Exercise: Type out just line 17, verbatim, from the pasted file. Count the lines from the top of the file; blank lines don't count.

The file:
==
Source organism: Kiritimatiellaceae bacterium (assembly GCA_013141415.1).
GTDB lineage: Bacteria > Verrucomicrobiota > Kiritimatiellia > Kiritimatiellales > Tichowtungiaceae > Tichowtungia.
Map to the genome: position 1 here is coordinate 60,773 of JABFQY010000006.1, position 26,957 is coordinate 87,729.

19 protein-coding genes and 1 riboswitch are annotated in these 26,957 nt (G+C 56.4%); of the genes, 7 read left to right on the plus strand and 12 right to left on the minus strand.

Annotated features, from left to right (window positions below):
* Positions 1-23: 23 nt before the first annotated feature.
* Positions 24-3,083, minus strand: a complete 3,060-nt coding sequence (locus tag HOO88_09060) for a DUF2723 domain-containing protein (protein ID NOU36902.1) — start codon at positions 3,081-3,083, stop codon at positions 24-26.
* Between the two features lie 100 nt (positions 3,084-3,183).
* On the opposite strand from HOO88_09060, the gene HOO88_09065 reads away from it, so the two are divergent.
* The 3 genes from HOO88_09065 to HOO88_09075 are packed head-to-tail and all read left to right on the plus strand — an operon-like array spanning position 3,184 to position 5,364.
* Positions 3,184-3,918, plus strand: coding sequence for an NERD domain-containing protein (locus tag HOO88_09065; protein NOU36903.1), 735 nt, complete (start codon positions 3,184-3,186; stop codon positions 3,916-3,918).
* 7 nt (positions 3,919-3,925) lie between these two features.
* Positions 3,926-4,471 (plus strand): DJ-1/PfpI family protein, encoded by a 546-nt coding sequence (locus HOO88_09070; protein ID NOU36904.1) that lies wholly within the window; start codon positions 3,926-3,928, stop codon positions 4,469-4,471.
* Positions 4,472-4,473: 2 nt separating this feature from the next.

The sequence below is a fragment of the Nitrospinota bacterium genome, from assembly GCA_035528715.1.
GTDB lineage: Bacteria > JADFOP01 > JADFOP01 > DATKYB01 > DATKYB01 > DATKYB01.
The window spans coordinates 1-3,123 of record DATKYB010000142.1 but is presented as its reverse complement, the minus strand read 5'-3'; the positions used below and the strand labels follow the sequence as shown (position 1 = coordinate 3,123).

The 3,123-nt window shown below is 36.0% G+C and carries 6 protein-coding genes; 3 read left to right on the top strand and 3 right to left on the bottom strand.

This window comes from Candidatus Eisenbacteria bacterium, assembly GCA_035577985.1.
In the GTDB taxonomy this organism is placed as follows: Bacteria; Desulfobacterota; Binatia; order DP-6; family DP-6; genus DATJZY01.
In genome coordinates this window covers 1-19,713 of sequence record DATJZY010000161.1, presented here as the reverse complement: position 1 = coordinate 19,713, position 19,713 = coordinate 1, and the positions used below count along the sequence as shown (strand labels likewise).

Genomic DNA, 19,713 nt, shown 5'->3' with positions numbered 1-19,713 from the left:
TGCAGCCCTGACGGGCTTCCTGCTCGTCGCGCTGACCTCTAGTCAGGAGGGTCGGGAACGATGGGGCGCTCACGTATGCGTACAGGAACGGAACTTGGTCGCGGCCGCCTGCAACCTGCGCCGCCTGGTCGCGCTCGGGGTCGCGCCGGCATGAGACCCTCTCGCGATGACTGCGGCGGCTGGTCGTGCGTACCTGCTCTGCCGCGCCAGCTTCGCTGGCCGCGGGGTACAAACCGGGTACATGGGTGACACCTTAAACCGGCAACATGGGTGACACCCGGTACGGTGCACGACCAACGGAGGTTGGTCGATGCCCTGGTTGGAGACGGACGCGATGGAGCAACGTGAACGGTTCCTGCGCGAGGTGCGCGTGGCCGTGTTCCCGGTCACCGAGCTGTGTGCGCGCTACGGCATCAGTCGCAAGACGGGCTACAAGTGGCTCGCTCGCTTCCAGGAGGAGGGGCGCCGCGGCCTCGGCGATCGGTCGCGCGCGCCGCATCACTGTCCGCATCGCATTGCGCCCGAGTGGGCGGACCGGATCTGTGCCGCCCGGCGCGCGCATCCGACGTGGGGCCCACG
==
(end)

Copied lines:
The window spans coordinates 1-3,123 of record DATKYB010000142.1 but is presented as its reverse complement, the minus strand read 5'-3'; the positions used below and the strand labels follow the sequence as shown (position 1 = coordinate 3,123).